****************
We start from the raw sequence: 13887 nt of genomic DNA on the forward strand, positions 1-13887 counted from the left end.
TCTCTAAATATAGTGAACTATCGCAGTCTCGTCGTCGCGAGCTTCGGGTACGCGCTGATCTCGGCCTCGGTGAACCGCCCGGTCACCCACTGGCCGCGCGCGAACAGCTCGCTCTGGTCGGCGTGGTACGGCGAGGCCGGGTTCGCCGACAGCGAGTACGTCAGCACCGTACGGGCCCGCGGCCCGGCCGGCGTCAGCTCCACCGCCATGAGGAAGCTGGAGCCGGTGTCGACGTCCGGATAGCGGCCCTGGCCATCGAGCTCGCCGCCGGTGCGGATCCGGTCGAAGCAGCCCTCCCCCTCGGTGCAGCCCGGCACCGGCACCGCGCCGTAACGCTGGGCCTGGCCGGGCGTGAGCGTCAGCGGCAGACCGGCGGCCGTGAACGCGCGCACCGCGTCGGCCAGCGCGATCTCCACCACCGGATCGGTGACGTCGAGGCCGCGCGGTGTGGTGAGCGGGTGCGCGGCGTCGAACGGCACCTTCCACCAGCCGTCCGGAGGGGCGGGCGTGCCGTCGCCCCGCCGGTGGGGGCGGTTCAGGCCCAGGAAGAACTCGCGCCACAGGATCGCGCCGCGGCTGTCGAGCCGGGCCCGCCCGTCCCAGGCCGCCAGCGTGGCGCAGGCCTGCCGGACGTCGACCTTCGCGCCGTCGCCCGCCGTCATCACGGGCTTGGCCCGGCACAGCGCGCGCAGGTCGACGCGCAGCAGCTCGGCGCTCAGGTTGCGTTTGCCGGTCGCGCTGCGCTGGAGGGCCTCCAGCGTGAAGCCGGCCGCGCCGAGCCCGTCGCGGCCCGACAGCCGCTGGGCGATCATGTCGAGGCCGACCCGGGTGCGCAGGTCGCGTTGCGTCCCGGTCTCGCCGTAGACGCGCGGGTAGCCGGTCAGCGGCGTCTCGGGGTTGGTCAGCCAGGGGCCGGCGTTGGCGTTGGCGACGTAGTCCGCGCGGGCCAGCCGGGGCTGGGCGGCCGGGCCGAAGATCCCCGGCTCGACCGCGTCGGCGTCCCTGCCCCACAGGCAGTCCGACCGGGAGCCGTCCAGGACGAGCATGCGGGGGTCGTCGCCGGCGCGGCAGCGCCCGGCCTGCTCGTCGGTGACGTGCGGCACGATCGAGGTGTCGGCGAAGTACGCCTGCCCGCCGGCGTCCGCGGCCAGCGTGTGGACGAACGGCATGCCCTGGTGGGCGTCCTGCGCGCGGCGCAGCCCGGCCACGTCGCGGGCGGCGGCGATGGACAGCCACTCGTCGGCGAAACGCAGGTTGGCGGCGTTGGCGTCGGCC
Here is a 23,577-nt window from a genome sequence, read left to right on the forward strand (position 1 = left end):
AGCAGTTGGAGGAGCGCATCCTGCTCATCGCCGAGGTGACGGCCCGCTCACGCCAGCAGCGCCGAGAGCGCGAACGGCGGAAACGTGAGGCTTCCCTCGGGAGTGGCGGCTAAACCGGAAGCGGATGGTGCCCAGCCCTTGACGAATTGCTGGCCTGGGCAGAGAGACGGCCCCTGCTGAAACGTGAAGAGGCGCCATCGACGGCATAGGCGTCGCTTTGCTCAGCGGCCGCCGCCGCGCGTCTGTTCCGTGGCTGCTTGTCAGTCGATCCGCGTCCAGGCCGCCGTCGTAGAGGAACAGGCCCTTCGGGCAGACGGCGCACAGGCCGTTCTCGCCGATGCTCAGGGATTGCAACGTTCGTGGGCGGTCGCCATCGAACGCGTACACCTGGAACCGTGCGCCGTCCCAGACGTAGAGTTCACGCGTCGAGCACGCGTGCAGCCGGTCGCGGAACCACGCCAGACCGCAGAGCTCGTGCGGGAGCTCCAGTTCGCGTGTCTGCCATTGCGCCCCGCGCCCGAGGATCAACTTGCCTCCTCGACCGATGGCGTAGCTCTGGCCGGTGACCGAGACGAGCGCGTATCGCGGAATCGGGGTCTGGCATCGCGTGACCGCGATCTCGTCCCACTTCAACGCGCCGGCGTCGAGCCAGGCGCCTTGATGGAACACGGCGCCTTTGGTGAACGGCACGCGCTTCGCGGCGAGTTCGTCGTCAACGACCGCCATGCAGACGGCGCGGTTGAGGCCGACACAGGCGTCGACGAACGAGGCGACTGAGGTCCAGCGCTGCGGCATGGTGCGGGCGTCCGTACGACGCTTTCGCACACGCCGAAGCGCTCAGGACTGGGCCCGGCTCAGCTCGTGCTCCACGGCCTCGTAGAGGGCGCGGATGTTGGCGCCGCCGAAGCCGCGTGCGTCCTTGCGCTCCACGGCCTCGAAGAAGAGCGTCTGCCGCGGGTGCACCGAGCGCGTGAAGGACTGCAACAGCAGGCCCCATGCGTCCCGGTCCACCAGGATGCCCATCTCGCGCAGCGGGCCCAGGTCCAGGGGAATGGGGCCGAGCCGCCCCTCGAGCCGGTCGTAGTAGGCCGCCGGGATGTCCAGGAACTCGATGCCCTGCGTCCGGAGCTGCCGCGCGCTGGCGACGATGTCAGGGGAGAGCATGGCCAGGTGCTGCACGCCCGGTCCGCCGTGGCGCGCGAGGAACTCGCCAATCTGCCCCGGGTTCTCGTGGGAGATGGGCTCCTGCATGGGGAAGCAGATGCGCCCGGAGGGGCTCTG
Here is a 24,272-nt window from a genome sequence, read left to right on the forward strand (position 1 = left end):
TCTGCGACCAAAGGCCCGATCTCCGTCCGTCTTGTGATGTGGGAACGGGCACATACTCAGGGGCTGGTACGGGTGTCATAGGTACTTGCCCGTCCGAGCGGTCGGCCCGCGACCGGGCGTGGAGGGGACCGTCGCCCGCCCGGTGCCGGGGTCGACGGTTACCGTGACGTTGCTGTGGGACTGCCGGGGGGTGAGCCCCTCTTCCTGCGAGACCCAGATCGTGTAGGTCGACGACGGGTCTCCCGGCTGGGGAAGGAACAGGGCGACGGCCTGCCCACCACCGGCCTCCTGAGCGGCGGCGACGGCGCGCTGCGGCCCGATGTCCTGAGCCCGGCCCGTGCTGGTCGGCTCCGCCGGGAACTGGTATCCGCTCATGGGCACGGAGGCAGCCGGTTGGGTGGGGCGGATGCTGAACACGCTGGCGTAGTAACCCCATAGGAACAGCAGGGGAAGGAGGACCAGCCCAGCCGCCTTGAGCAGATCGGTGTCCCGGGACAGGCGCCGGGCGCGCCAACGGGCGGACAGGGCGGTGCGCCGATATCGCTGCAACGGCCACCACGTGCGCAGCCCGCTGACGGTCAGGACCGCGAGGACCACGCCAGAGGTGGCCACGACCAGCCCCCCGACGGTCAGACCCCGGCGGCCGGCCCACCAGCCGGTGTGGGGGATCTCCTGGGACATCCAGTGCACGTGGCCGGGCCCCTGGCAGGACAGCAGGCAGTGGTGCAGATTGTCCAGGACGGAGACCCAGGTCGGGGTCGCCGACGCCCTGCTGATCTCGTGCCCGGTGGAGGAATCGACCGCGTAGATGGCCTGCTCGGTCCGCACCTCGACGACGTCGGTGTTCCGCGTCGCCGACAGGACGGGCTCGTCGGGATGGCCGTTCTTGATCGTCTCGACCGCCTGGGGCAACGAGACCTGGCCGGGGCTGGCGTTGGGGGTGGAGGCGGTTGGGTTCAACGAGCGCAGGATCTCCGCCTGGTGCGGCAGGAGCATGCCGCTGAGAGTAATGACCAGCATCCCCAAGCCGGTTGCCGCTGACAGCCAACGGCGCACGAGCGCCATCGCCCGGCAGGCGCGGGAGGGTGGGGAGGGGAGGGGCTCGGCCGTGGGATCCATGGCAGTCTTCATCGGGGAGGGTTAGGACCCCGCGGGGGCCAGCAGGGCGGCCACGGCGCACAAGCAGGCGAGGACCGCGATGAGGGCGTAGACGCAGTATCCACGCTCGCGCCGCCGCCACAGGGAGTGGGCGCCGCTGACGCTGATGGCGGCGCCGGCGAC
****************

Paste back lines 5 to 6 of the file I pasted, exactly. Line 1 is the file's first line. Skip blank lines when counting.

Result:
Here is a 24,272-nt window from a genome sequence, read left to right on the forward strand (position 1 = left end):
TCTGCGACCAAAGGCCCGATCTCCGTCCGTCTTGTGATGTGGGAACGGGCACATACTCAGGGGCTGGTACGGGTGTCATAGGTACTTGCCCGTCCGAGCGGTCGGCCCGCGACCGGGCGTGGAGGGGACCGTCGCCCGCCCGGTGCCGGGGTCGACGGTTACCGTGACGTTGCTGTGGGACTGCCGGGGGGTGAGCCCCTCTTCCTGCGAGACCCAGATCGTGTAGGTCGACGACGGGTCTCCCGGCTGGGGAAGGAACAGGGCGACGGCCTGCCCACCACCGGCCTCCTGAGCGGCGGCGACGGCGCGCTGCGGCCCGATGTCCTGAGCCCGGCCCGTGCTGGTCGGCTCCGCCGGGAACTGGTATCCGCTCATGGGCACGGAGGCAGCCGGTTGGGTGGGGCGGATGCTGAACACGCTGGCGTAGTAACCCCATAGGAACAGCAGGGGAAGGAGGACCAGCCCAGCCGCCTTGAGCAGATCGGTGTCCCGGGACAGGCGCCGGGCGCGCCAACGGGCGGACAGGGCGGTGCGCCGATATCGCTGCAACGGCCACCACGTGCGCAGCCCGCTGACGGTCAGGACCGCGAGGACCACGCCAGAGGTGGCCACGACCAGCCCCCCGACGGTCAGACCCCGGCGGCCGGCCCACCAGCCGGTGTGGGGGATCTCCTGGGACATCCAGTGCACGTGGCCGGGCCCCTGGCAGGACAGCAGGCAGTGGTGCAGATTGTCCAGGACGGAGACCCAGGTCGGGGTCGCCGACGCCCTGCTGATCTCGTGCCCGGTGGAGGAATCGACCGCGTAGATGGCCTGCTCGGTCCGCACCTCGACGACGTCGGTGTTCCGCGTCGCCGACAGGACGGGCTCGTCGGGATGGCCGTTCTTGATCGTCTCGACCGCCTGGGGCAACGAGACCTGGCCGGGGCTGGCGTTGGGGGTGGAGGCGGTTGGGTTCAACGAGCGCAGGATCTCCGCCTGGTGCGGCAGGAGCATGCCGCTGAGAGTAATGACCAGCATCCCCAAGCCGGTTGCCGCTGACAGCCAACGGCGCACGAGCGCCATCGCCCGGCAGGCGCGGGAGGGTGGGGAGGGGAGGGGCTCGGCCGTGGGATCCATGGCAGTCTTCATCGGGGAGGGTTAGGACCCCGCGGGGGCCAGCAGGGCGGCCACGGCGCACAAGCAGGCGAGGACCGCGATGAGGGCGTAGACGCAGTATCCACGCTCGCGCCGCCGCCACAGGGAGTGGGCGCCGCTGACGCTGATGGCGGCGCCGGCGAC